Start the conversation
By Mike Caggeso
Congo is drumming up investor support to the tune of $58 million to build a new harbor, Economy and Commerce Minister Andre-Philippe Futa told Bloomberg.
The African country's only port in is the city of Matadi, which is about 90 miles up the Congo River that drains into the Atlantic Ocean. And Matadi's port is operating only at one-quarter capacity because warehouses are closed and containers waiting to dock are congesting the harbor, he said.
"There is no port at Matadi now. In fact, our country has no port, I'd say," Futa said.
Meanwhile, its capital city, Kinhasa is 185 miles inland, and what little goods are able to come into the harbor take a long time to get there because of insufficient roads.
The country is one of Africa's largest [about one-quarter of the size of the United States] and its third most populous, yet its per capital GDP [$774] ranks 174th in the world.
Underneath all that land is a wealth of diamonds, copper and cobalt. And growing from it is an agricultural industry that produces coffee, palm oil, cotton, sugar, tea, cocoa, plantains and rice.
However, local and foreign businesses curtailed operations in Congo as two civil wars in eight years killed an estimated 3.5 million people and ravaged its economy. The country is trying to turn itself around because the potential is huge, as evidenced by the country's estimated 7% GDP growth for 2007, according to the.
And China knows it. Congo is one of several African countries China is investing billions in – investments that secure a large piece of Africa's growing resources.
An agreement last year between Congo and Chinese governments will develop infrastructure projects – water, electricity, education, health and transportation – that would be paid for by Congo's copper and cobalt reserves, Brussels-based Mondiaal News reported.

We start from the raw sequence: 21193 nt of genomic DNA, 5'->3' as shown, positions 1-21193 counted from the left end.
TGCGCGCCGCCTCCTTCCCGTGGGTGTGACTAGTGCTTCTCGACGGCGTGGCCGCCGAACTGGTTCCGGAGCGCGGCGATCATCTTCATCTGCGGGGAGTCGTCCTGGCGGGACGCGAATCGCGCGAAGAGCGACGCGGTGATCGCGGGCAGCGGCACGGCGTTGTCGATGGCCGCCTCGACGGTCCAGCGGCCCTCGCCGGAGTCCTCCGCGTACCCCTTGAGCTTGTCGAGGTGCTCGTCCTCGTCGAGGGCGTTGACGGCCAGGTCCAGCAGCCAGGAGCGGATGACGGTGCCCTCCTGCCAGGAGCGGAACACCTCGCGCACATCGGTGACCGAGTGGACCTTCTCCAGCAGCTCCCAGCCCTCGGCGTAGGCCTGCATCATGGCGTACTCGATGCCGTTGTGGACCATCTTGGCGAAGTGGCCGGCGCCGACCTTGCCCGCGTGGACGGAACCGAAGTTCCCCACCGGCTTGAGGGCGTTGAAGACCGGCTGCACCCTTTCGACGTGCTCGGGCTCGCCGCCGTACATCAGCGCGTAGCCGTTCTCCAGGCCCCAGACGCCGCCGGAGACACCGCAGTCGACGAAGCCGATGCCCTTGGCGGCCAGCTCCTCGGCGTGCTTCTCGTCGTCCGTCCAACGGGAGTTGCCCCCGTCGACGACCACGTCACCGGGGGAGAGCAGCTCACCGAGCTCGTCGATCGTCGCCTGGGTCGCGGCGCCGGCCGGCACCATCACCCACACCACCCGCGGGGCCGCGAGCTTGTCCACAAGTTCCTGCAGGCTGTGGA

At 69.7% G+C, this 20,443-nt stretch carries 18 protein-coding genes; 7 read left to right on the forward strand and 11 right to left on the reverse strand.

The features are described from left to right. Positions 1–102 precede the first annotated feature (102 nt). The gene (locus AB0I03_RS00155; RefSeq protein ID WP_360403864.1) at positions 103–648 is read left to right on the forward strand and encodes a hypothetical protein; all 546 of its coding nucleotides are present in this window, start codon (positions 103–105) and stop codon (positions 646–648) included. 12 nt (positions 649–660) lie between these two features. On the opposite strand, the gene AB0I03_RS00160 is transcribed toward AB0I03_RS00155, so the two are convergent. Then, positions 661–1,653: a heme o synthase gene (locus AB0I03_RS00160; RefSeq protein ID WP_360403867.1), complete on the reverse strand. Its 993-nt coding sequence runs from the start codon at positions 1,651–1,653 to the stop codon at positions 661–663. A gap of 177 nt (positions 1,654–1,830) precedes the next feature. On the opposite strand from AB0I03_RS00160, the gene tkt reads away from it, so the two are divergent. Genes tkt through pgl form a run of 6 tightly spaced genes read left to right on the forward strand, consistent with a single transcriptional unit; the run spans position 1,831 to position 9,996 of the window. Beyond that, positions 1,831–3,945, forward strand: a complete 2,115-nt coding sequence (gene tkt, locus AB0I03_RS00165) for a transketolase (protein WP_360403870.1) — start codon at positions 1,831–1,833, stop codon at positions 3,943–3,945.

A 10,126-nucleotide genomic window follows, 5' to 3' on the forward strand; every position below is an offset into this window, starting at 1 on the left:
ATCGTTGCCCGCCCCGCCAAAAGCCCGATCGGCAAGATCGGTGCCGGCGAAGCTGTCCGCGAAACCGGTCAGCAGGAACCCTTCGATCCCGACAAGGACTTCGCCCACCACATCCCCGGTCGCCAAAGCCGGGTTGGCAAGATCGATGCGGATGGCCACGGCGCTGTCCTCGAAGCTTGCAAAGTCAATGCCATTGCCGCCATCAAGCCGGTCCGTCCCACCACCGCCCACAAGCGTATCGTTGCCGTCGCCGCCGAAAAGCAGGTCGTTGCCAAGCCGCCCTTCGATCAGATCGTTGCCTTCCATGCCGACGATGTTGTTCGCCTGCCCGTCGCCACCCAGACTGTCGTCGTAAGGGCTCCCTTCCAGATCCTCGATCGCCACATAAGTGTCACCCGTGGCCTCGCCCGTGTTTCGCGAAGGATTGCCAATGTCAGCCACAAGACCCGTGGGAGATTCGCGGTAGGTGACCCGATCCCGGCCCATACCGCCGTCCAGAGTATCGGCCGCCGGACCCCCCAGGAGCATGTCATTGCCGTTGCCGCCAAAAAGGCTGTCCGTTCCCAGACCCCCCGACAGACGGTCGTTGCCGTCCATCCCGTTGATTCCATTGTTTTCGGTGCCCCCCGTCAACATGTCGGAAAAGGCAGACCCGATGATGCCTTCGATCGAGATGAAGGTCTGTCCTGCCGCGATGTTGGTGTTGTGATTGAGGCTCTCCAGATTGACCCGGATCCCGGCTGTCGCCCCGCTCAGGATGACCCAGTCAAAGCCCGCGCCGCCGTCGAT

A more "concrete" example is state-owned mining company Gécamines, which will invest $3 billion in new mining areas. Profits would then repay China for its infrastuctural upgrade that couldn't have been completed without financial assistance.
"It took a long time, that's for sure," Paul Fortin, CEO of Gécamines, said. "We had to agree on an economic model that stipulates how the Chinese investments will be repaid with the revenue of Socomin. Apart from that, these were normal business negotiations comparable to those I did for the many partnerships of Gecamines with private companies."
Standard Bank is Africa's largest lender, servicing 18 sub-Saharan countries. And with all that additional capital, it can grant more loans to local entrepreneurs and farmers, boosting output to the customers literally waiting in Matadi's port.
"We will try to keep almost all the money that we can outside of South Africa because it is earmarked for growth in Africa and growth outside of Africa," Jacko Maree, Standard Bank CEO, told Reuters.
Of course, China will get its kickbacks. In real terms, China's government will get a piece of every new loan, every ATM fee, every credit card, etc. taken from Standard Bank.
The problem with building a new harbor is location. The vast majority of Congo's territory is inland, with only about 25 miles of coastline.
If the harbor in Matadi can't function properly, where would a new one go? Matadi is a small city of about 250,000 people and the cities on the coast are considerably smaller.
Supposing a new harbor is built in Matadi or another coastal city, more roads and railroads would then be required to transport goods to and from the interior.
And that brings the discussion back to China. Compared to the billions it has poured into the country in the last couple years, the $58 million for a new harbor is one of the cheapest and best long-term investments in Congo.
News and Related Story Links:
- CIA World Factbook:
- Money Morning:
Is China Annexing Africa?
- Mondiaal News:
China Outdoes Europeans in Congo
- Money Morning:
China Drills Into Africa with $5.4 Billion Investment